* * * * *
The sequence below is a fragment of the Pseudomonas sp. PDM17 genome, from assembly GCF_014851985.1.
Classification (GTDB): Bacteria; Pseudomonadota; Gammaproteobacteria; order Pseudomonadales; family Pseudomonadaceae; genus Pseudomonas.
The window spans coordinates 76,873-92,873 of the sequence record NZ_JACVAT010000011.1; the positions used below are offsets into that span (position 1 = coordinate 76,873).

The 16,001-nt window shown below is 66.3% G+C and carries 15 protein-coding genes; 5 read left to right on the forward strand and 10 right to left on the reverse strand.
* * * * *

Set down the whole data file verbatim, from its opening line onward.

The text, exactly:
The sequence below is a fragment of the Pseudomonas sp. PDM17 genome, from assembly GCF_014851985.1.
Classification (GTDB): Bacteria; Pseudomonadota; Gammaproteobacteria; order Pseudomonadales; family Pseudomonadaceae; genus Pseudomonas.
The window spans coordinates 76,873-92,873 of the sequence record NZ_JACVAT010000011.1; the positions used below are offsets into that span (position 1 = coordinate 76,873).

The 16,001-nt window shown below is 66.3% G+C and carries 15 protein-coding genes; 5 read left to right on the forward strand and 10 right to left on the reverse strand.